As a farmhand, I was quite at home leaning against the brick wall of the local farm implement dealership. Today was their annual open house, and my boss and I had joined other farmers from across the county in attendance. The warm winter sunshine reflected brightly off the tractors surrounding me. 

I shook my head in amazement.  Less than a month ago, I had become the youngest person ever elected to the governing body of the Young Republican National Federation. In the upcoming months, I would be traveling to Indiana and Illinois to represent the Wisconsin Young Republicans at meetings with various prominent political figures. I closed my eyes and tried to imagine the gold chandeliers and marble pillars of the famous hotels I would be staying at. 

Then I looked down at my torn jeans and work boots caked in manure and mud. Did a boy in filthy farm clothes even dare to enter the political world of power and elitism? Was it even realistic for a common youth to dream of graduating from law school and someday taking his place among the nation's leaders? 

A loud burst of laughter startled my thoughts.

"Hey, boys, here comes the city slicker," yelled a grizzled old man. 

My eyes followed his gaze until I noticed a salesman sporting a new suit attempting to pick his way through the crowd. I tried to shrug off the old man's joke, but I couldn't. Do these people realize that I spend half my time in a world where suits and ties are the norm? I looked at my boss, searching for his reaction to the man's comment. 

Regardless of my political dreams, I would consider my life a complete failure if I ever lost the respect and friendship of people like him. Some may consider my boss and other country folk to be backward, unimportant members of society, but these hardworking, rural residents will always be "my people." 

Soon my boss and I said our goodbyes, climbed back into the truck, and headed home. We started swapping tales and exchanging bits of gossip we had picked up throughout the day. 

"Did you hear Elbe is buying more cows?"

"No way! Where does he get the money from?"

"Did you hear so-and-so wants to buy a new manure spreader?"

"Um, why? How much crap can those twelve jersey cows produce?"

Gradually our conversation turned to politics and my future plans.

"All I know, Dude, is when you get to the White House I am going to be your pooper-scooper...just give me a large travel budget and good benefits and I'll scoop up dog poop all day for ya. Or wait -- maybe I'll be your lawn-keeper. That probably pays more, huh?" My boss smirked as he thought these ideas through.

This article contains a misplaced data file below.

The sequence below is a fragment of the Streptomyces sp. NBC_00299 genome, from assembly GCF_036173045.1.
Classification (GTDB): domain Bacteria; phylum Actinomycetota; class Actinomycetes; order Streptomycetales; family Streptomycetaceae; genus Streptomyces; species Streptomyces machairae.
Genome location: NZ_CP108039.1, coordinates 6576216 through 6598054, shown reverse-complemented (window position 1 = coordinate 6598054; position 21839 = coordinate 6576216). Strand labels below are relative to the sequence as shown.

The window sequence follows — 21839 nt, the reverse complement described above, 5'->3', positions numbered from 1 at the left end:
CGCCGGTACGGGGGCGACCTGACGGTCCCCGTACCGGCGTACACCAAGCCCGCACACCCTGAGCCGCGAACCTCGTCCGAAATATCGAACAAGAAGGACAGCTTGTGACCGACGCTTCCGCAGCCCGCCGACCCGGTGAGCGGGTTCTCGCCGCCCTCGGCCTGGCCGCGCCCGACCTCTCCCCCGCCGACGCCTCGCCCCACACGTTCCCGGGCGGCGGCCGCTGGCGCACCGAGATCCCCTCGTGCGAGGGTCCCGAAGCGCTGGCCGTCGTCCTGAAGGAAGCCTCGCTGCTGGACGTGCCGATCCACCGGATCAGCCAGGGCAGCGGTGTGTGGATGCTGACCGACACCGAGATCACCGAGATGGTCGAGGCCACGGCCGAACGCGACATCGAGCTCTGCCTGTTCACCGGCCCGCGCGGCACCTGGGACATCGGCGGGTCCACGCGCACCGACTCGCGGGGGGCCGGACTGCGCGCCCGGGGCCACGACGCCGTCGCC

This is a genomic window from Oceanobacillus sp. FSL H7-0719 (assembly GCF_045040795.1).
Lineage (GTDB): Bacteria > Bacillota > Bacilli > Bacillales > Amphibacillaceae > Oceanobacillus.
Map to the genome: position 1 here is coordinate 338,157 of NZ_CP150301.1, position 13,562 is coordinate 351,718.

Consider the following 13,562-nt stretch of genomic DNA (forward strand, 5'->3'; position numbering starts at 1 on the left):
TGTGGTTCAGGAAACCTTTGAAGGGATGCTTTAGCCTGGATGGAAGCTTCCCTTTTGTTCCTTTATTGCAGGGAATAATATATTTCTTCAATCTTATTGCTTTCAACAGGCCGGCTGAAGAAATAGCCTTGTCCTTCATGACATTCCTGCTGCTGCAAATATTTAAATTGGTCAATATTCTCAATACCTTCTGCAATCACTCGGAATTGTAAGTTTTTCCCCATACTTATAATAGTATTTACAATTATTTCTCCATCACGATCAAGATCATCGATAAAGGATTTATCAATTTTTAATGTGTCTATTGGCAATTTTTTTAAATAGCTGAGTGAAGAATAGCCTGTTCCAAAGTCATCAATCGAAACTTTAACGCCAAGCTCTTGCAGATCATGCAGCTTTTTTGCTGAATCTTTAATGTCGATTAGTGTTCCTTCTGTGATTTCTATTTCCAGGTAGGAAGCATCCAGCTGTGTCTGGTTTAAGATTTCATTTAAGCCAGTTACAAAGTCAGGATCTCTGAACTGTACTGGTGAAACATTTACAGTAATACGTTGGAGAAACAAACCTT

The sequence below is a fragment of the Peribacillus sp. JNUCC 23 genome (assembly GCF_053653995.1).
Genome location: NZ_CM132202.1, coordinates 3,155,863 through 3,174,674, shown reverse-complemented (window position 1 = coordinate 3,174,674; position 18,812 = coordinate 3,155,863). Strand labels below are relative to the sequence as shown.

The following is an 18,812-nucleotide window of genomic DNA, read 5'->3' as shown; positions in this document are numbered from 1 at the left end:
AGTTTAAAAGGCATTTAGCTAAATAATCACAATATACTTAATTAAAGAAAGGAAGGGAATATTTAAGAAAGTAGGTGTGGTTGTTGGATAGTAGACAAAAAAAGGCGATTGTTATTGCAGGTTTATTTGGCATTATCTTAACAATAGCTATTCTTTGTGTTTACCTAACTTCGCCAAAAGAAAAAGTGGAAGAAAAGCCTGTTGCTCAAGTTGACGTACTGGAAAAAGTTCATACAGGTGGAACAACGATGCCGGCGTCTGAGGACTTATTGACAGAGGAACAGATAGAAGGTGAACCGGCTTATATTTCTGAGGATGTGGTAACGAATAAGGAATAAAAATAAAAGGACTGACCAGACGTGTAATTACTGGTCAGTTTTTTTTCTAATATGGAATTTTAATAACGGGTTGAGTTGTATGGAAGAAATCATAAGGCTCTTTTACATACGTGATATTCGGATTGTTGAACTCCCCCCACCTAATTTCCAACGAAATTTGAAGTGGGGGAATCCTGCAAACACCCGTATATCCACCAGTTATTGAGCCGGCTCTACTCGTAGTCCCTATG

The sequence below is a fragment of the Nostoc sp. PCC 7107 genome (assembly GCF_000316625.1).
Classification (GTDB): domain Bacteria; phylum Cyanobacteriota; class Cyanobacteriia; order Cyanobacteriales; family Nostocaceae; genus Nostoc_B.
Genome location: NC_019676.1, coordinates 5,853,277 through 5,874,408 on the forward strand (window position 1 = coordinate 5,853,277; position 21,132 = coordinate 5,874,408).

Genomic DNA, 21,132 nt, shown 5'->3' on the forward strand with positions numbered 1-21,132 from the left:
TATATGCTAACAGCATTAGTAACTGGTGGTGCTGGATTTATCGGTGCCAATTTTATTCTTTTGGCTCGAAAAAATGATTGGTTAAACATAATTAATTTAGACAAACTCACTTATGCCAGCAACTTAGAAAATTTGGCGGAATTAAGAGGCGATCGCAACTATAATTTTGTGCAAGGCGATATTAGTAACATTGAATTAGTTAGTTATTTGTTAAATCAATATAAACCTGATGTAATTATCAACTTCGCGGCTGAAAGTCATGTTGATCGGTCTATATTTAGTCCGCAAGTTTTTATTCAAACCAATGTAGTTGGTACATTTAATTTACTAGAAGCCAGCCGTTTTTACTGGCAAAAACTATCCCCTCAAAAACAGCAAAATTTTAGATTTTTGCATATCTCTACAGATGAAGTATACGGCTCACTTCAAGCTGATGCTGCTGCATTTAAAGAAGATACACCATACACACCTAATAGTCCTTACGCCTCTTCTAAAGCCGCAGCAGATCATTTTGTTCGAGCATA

"Sorry, I already promised the lawn-keeper job to my other buddy," I replied, keeping the joke going. 

Without even blinking, he replied, "Ah, hire your buddy, Dude. I ain't doing any work. I just want a cozy job and free government benefits."

I laughed. We were joking around, discussing my future, but was this talk really just foolishness? Isn't America the land of dreams and ambitions? Are not hope and opportunity the essence of a free society? I leaned back in my seat and sighed contently. Out of the corner of my eye I noticed a look of affection on the face of this rough-neck farmer. Sometimes unspoken love has more power than words. Inwardly, I knew what he was thinking...he truly wanted me to succeed. 

I stumbled for words as I tried to express my emotions. I faltered and then tried again.  ''Tim..." I paused. "Tim, if this world wasn't so messed up, I'd want to be a farmer like you."  There. I finally said it. Now my boss knew how I really felt about our simple way of life.

"No," he said.

I looked up at him in surprise. "No," he repeated. "No, Josiah, we need someone like you fighting for us." 

Relief enveloped me, and a heavy weight was lifted from my heart. With the reassurance of his loyalty and his faith in me, I knew I could step out and away from my small-town roots. We drove the remaining time in silence. It was okay. Happiness had found me, and at last, I was truly content. No matter where life may take me, in spite of every achievement or victory that I may experience, I will never forget this simple farmer. A voice daily reminds me to press on and never relinquish my love for America or my dreams of serving her. For I have my God, my family, and now my friend Tim the farmer behind me. In America, that is enough.

Josiah Cantrall is a 19-year-old blogger at somethingtodiefor.wordpress.com.